Sitting quietly, doing nothing, spring comes, and the grass grows by itself. -Zen proverb
I’m fascinated by the psychological aspect of myth and the multifaceted ways they can serve as a compass in navigating the different stages and transitions of our lives. Here is one of the myths which has captured my attention lately:
It is the story of a king and a queen who want a child, which doesn’t come. Then one day, while the queen is bathing, a frog creeps out and grants her wish, promising her a child. Within a year the queen gives birth to a girl. The king holds a feast in honor of his baby princess, where he receives a dark prophecy: in her 15th year, she will be pricked by a spindle and fall into a deep sleep for a hundred years. The king banishes all spindles form the land but one day, fifteen years later, while he is gone, the princess is exploring the many rooms of the palace and climbs an old tower. Inside the tower she finds an old woman spinning flax with a spindle. Curious at the sight of this foreign device, the girl pricks her finger on the spindle and falls into a deep sleep. The king and queen return and immediately fall into a deep sleep as well and before long a hedge of thorns has climbed the castle walls, hiding the entire kingdom and everyone in it from sight. Many princes hear the tale of the beautiful, sleeping princess and attempt to enter the palace but the brambles are impenetrable and each youth is ensnared by them and dies a miserable death. Finally, after many years, another prince who has heard the story of the sleeping princess as well as the story of the unlucky princes before him, dares to approach the hedge only to find the thorns transformed into beautiful flowers, which part of their own accord, letting him pass unhurt. He finds the princess in her tower, bends down to kiss her, whereupon she and everyone in the castle awakes and they all live happily ever after.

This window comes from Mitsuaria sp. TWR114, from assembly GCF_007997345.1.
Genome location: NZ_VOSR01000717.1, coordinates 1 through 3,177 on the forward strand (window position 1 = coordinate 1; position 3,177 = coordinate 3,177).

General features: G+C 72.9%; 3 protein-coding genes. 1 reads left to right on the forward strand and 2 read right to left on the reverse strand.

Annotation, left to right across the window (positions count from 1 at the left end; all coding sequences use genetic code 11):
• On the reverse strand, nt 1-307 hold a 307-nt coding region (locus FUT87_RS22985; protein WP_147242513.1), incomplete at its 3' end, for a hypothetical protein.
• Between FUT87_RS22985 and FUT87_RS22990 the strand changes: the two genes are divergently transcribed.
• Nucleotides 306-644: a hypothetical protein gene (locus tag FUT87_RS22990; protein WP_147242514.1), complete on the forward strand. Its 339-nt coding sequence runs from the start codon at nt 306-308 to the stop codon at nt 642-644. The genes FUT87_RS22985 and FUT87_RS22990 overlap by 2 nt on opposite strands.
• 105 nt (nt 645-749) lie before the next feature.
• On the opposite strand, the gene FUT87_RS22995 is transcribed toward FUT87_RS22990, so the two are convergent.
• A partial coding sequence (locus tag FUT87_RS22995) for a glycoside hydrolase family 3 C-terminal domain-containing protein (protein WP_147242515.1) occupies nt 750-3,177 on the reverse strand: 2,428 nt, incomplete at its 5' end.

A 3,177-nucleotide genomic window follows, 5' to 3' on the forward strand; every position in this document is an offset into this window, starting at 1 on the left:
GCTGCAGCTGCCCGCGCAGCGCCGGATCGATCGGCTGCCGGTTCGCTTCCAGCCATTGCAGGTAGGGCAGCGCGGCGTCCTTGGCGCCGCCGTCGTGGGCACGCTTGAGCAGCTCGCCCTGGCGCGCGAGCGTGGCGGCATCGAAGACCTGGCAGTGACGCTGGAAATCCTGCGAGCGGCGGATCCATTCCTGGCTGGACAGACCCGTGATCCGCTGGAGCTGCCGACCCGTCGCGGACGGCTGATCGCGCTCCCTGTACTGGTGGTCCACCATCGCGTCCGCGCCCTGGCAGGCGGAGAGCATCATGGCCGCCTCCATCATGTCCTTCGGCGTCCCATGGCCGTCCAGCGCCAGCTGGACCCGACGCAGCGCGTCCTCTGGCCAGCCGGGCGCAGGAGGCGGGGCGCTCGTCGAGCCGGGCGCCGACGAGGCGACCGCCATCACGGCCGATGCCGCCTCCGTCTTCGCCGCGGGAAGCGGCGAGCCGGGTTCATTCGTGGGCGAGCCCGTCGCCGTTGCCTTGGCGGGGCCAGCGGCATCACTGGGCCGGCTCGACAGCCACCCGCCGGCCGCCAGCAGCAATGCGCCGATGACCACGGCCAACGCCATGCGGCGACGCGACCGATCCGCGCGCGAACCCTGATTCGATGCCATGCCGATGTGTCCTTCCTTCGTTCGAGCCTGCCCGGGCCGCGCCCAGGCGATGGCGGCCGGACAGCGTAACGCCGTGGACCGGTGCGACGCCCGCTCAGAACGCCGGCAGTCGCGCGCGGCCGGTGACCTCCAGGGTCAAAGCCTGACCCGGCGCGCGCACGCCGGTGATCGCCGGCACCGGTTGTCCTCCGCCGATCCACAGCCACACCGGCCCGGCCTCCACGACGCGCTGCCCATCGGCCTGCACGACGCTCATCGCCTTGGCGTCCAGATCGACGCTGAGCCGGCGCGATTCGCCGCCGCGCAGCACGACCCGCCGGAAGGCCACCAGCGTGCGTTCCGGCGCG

On one level, the story of Little Briar-Rose, found in Grimm’s Fairy Tales can be seen as the biological story of a woman’s coming of age: after Briar-Rose draws blood (first menstruation) there is a waiting period (puberty) before she awakens from a man’s kiss. But it becomes far more interesting when we consider the story in the broader perspective of myth. Then it becomes, as the American psychiatrist Rollo May suggests in The Cry for Myth, “the story of a being, Briar-Rose, in the process of becoming. It is the tale of the girl caught in passivity but needing to act responsibly for her own life.”
The story begins with a desire for change. It’s interesting that the pinprick, symbolizing Briar-Rose’s newfound fertility, comes as a result of her exploring the world around her, as if her curiosity is the sign that she is ready to participate in co-creation. But what fascinates me most about the story is how it’s resolved: by waiting. It’s not The Prince who saves the day. May reminds us there were many princes:
“We saw that the premature youths who stormed the hedges and ‘died a miserable death’ were those who lacked the capacity to wait until the time of kairos,1 the time when Briar-Rose’s sleep was fulfilled. I refer to waiting until something is ready to be born—whether it be a baby, an idea, an invention or an artistic vision. The waiting is not passive and empty; the one who waits is an active participant in the gestation. Too much emphasis on conscious intention—like the active pushing of the premature suitors in the tale of Briar Rose—blocks the capacity to wait. Intentionality, the condition that everything has meaning which is given by our consciousness, is possible only when we have the capacity for creative waiting.”